Community solar (“CSG”) is the topic of two articles we authored in the September editions of PV Magazine and Solar Industry Magazine. Titled “Care in the Community” (PV Magazine) and “Proof of Concept: Community Solar is Ready to Soar Despite Complications” (Solar Industry Mag), the articles consider the launch of The
The Internal Revenue Service issued a private letter ruling this week to an individual owner of solar panels installed in an off-site net-metered community solar garden. In the Ruling, the Service confirmed the individual’s eligibility to claim the residential income tax credit for 30 percent of qualified solar electric property expenditures pursuant to Section 25D of the Internal Revenue Code.
The Ruling is significant in several respects:
- it confirms that an individual who owns only some of the solar panels and other property comprising a community solar garden may claim the credit,
- it appears not to require direct tracking of the electricity produced by the taxpayer’s solar panels and, instead, permits allocation of the aggregate amount of electricity produced by the array based on the number of panels owned by the taxpayer, and
- it does not require the taxpayer to contractually agree with the utility that the taxpayer owns the electricity produced by the taxpayer’s panels until drawn from the grid at his residence.
Continue Reading IRS Opens Door for Community Solar Investors to Qualify for Federal Tax Credits
Within days of its open on December 12, 2014, Xcel Energy’s Minnesota Community Solar Garden (CSG) Program had well over 300 MW worth of CSG applications submitted and by this writing nearly 430 MW. The rush of significant application creates a question of “who’s in line first?” That was the question before the Minnesota Public…
Xcel announced this morning that it plans to open its Community Solar Garden program next Friday, December 12, 2014 at 9:00 AM CST. In its filing, the company attempts to clarify the “first-ready, first-served” application process it plans to follow. The company explains that Garden operators can view a time stamp marking when the application…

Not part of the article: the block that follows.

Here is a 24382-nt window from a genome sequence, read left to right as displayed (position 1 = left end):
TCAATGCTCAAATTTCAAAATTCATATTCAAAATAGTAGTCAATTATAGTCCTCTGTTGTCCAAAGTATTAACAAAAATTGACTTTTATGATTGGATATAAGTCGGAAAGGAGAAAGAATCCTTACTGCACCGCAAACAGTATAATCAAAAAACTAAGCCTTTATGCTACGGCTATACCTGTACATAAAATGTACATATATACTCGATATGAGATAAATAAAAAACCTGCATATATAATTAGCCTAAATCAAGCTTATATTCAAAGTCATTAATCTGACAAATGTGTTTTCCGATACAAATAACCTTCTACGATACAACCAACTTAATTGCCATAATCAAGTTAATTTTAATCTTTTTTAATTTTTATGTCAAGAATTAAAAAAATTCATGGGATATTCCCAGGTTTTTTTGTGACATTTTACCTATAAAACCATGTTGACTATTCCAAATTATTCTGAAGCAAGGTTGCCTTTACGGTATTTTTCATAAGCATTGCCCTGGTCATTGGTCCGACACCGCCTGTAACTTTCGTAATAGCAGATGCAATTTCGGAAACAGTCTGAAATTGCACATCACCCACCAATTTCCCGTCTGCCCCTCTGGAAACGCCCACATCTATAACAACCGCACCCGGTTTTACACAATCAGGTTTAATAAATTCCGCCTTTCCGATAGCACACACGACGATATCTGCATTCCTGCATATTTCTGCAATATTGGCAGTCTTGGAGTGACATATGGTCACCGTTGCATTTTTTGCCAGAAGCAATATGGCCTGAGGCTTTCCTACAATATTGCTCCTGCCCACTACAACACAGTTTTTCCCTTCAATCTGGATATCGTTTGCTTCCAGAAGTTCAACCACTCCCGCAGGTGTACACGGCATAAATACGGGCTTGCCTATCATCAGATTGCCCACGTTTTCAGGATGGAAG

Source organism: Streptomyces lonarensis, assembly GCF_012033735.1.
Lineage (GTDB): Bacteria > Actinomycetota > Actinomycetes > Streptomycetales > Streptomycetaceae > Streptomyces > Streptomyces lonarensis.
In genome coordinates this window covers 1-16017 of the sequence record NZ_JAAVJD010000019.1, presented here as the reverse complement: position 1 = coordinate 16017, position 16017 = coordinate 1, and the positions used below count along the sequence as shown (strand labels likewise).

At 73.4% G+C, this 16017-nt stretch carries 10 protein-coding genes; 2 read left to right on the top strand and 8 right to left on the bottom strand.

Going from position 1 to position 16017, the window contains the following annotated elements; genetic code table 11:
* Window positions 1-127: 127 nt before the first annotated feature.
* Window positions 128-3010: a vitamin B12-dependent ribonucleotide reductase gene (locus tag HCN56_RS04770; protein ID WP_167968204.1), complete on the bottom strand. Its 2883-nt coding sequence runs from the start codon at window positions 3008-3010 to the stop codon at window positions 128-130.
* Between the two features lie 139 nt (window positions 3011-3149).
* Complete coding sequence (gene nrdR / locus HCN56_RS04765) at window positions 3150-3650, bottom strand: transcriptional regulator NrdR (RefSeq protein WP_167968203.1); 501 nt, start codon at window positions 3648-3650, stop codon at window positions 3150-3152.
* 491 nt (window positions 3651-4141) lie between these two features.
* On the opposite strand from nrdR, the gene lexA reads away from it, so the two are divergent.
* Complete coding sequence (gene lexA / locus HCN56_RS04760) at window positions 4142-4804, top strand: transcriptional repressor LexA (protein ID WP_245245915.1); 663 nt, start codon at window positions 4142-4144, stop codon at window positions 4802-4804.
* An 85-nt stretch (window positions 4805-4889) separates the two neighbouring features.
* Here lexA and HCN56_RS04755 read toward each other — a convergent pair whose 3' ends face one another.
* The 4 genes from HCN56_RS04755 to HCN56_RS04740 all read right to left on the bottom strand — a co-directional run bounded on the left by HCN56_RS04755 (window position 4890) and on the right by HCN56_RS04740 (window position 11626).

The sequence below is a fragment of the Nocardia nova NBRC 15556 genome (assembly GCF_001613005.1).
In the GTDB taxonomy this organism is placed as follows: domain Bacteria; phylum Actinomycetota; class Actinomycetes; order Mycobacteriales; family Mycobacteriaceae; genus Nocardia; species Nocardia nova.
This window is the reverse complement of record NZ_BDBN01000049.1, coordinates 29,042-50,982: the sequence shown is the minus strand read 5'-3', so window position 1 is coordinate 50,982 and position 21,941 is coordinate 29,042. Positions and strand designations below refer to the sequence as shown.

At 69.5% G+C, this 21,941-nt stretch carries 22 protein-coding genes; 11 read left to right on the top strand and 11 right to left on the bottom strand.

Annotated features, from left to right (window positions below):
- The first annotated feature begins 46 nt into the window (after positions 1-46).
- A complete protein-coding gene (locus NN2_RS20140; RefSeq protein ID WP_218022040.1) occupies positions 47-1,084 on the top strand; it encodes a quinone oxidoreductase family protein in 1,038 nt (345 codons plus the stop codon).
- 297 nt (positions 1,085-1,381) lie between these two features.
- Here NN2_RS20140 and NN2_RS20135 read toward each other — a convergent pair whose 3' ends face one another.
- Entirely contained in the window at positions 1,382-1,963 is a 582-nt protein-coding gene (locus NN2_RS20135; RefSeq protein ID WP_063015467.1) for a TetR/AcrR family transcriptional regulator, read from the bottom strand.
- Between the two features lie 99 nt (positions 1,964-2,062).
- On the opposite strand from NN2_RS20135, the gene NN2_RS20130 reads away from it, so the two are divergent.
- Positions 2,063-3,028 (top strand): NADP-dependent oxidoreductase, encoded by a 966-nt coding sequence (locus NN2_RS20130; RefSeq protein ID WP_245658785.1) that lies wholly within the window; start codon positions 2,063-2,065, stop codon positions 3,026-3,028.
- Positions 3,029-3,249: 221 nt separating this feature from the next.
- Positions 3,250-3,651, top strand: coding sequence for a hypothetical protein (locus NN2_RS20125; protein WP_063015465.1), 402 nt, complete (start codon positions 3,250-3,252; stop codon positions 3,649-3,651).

The Minnesota Public Utilities Commission today issued its long-awaited Order approving (with modifications) Xcel Energy’s Community Solar Garden (CSG) Program – Solar Rewards*Community. The Order starts the clock for the program to open no later than 90 days from issuance of the Order (mid-December) and officially plows the furrow for community solar projects in Minnesota. It is not, however, clear that Xcel Energy will have the luxury of using the full 90 days for opening its CSG program- the Minnesota CSG Statute requires Xcel Energy to begin crediting subscriber accounts for each CSG within 180 days of the CSG plan’s approval. Stay tuned for additional details.
Our prior blogs provide more details on the program. We review the details of the Order below.
Application: Once applicants file their applications and deposits, Xcel has 30 days to confirm the application is complete and then another 60 days to accept or reject the application. Applicants initially need to include:
- Contact information,
- Garden information including system location and specifications,
- Application fee ($1,200) and deposit ($100/kW)
- Engineering documents, including one-line diagrams, site plan, and Interconnection Application
Applicants will have a full 24 months from Xcel’s completeness determination to complete the project and comply with several additional requirements including: proof of site control, adequate insurance, projection of subscriptions, and signed interconnection and CSG agreements.